After the experiment, replicates were bagged individually and returned to the lab where they were spun and re-weighed. The biomass of S. polycystum and H. cuneiformis consumed by herbivores in each treatment/control pair were each calculated using the equation [Ti × (Cf/Ci)] − Tf, where Ti and Tf are the initial and final masses (respectively) of a seaweed exposed to herbivory and C i and C f are the initial and final masses (respectively) of its paired caged control. The total mass (S. polycystum and H. cuneiformis combined) of each replicate consumed per hour was calculated; rates were then averaged among replicates from each location and tide within a day to produce a daily average browsing rate for each location and tide (n = 5). To assess whether browsing in lagoons varied with tide, we compared the rate that herbivores consumed seaweed in lagoons at high vs. low tide each day with a paired t-test. To assess whether browsing in lagoons at high tide was less (see Results, Fig. 2) simply because it was redistributed to the reef top, we compared the rate that herbivores consumed seaweed in lagoons vs. on the reef top at high tide each day using a paired t-test.
To assess rates of grazing on the substratum (a process that prevents seaweed establishment), we deployed GoPro video cameras in front of reef substrate harbouring the epilithic algal matrix (“EAM”; an assemblage of filamentous algal turfs, crustose algae, seaweed germlings, cyanobacteria, microbes, and detritus growing on the reef substratum) during each 2-hour feeding experiment and recorded herbivore bites on the EAM (n = 3 cameras per location per tide per day) within a 1 m2 area in front of each camera. We haphazardly selected a starting point in each video and scored 1 hour of footage, documenting the identity and size (to nearest 5 cm increment) of each nominally herbivorous fish that entered the 1 m2 area and the number of bites it took from the EAM. We excluded any footage interrupted by human activity as described above. While small size-class fish (juveniles) are a common component of reef shark diets18 and thus may be subject to fear effects [but see ref.25], their contribution to the process of herbivory on coral reefs is relatively minor58. Moreover, they are difficult to identify to species from video footage. Hence, individuals <10 cm in total length were not counted. The total number of bites by all herbivores in each 1-hour video was calculated; totals were then averaged among replicates from each location and tide within a day to produce a daily average grazing rate for each location and tide (n = 5). For the four herbivores found to be the predominant grazers during both tidal phases (the surgeonfishes Acanthurus triostegus and Ctenochaetus striatus and the parrotfishes Chlorurus spilurus and Scarus rivulatus; totalling 94% of all bites), we calculated species-specific grazing rates using the same approach. Community-level rates of grazing in lagoons at high vs. low tide each day were compared with a paired t-test. Likewise, rates of grazing in lagoons vs. on the reef top at high tide each day were compared with a paired t-test.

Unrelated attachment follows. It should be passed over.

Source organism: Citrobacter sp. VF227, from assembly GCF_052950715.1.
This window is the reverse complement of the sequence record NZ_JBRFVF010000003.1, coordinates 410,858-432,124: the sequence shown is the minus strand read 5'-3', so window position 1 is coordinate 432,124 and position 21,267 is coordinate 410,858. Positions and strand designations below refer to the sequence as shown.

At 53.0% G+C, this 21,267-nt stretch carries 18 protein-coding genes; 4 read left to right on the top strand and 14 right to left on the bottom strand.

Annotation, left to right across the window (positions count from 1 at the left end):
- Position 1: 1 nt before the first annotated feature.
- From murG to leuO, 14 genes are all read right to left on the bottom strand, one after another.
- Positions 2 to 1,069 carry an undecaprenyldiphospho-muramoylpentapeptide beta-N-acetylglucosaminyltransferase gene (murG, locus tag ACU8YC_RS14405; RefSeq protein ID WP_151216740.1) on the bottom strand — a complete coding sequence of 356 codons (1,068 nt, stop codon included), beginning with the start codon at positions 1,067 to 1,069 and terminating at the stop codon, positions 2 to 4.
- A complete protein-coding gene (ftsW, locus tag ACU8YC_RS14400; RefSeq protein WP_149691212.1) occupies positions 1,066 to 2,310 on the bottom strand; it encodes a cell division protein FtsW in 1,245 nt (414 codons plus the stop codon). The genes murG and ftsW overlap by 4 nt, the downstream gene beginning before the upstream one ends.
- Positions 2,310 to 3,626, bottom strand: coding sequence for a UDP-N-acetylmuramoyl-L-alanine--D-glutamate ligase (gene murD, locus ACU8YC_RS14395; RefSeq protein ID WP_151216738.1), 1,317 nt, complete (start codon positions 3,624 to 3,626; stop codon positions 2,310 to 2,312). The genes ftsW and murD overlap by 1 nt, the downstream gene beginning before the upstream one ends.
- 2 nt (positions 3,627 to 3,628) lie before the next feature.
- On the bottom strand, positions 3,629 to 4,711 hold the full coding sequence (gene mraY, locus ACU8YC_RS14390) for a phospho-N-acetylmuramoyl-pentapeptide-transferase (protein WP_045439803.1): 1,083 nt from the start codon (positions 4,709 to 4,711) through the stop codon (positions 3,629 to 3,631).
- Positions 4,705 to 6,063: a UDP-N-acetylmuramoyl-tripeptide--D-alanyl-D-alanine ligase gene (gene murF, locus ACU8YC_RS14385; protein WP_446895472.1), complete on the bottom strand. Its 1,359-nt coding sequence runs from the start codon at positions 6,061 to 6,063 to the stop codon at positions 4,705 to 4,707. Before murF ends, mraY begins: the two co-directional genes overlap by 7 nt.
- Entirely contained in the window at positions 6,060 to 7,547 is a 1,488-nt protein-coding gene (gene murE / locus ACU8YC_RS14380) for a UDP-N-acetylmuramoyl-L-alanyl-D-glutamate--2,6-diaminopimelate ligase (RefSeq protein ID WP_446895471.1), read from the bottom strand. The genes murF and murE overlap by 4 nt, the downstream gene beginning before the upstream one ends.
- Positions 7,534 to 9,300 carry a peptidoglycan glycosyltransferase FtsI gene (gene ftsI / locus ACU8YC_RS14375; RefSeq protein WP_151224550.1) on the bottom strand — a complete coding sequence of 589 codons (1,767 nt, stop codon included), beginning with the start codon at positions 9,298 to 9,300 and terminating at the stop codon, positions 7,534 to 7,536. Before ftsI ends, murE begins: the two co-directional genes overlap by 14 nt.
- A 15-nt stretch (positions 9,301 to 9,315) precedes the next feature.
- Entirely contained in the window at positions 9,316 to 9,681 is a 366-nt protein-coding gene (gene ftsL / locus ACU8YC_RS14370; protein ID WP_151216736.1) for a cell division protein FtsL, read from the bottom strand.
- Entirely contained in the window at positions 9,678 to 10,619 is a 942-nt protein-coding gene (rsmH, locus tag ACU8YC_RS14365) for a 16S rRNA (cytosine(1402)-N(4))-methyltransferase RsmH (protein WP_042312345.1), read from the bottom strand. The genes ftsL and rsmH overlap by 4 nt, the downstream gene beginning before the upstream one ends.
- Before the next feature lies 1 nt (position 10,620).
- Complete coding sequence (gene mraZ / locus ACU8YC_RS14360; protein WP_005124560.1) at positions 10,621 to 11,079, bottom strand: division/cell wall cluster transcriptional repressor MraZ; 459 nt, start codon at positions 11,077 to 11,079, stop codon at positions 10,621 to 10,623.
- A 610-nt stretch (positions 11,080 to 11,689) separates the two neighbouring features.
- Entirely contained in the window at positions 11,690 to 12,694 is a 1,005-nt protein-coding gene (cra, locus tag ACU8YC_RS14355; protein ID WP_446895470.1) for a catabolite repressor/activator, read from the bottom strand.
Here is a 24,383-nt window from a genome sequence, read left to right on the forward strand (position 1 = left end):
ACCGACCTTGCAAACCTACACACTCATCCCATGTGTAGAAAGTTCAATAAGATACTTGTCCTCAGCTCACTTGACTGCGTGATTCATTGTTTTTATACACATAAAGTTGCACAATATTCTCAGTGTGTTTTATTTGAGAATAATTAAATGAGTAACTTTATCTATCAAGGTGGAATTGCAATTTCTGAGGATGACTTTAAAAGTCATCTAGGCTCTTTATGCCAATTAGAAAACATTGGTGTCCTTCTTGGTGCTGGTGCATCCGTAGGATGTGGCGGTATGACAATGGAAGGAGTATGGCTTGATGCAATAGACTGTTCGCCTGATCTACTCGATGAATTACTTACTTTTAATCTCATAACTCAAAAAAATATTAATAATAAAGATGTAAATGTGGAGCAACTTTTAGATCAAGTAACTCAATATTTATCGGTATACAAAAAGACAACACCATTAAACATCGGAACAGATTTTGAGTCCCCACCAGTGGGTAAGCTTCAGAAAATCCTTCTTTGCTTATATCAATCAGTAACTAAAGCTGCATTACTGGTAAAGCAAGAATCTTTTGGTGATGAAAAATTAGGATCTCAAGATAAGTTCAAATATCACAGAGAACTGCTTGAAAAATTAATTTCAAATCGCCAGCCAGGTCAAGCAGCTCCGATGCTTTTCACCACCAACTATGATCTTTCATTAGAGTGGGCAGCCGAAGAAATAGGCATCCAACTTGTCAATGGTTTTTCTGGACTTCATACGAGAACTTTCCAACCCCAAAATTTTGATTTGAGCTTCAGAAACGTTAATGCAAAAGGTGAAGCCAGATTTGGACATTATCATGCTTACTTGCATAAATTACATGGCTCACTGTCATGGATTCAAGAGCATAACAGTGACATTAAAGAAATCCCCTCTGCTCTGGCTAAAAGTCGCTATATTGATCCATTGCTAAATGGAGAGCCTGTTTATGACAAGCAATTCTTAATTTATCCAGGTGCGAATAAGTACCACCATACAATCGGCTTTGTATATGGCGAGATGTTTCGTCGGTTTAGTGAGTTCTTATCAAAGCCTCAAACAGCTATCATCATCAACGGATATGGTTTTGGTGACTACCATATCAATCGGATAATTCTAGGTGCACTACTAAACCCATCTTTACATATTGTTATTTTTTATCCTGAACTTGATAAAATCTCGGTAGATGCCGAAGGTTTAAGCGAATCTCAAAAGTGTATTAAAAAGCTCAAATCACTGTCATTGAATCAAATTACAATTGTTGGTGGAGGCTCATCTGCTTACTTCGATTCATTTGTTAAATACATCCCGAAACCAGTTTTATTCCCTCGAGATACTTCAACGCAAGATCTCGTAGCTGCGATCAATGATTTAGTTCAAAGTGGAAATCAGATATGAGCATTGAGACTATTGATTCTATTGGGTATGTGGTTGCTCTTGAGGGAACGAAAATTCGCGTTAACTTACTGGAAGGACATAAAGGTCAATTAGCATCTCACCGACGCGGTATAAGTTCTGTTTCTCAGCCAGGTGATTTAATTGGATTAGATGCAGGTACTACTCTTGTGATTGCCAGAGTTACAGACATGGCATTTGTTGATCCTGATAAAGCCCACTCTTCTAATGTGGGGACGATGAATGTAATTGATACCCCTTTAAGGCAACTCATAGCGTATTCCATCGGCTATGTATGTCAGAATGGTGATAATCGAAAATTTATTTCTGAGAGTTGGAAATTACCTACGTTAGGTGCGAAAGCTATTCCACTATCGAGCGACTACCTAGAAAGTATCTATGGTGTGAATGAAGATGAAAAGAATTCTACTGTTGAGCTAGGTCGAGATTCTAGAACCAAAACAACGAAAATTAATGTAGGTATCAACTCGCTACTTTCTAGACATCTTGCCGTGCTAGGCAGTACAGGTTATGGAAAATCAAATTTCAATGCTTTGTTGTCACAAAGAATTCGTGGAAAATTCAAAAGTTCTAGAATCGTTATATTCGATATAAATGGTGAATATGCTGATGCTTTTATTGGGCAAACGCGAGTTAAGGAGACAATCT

Identifying key browsers and their rates of seaweed consumption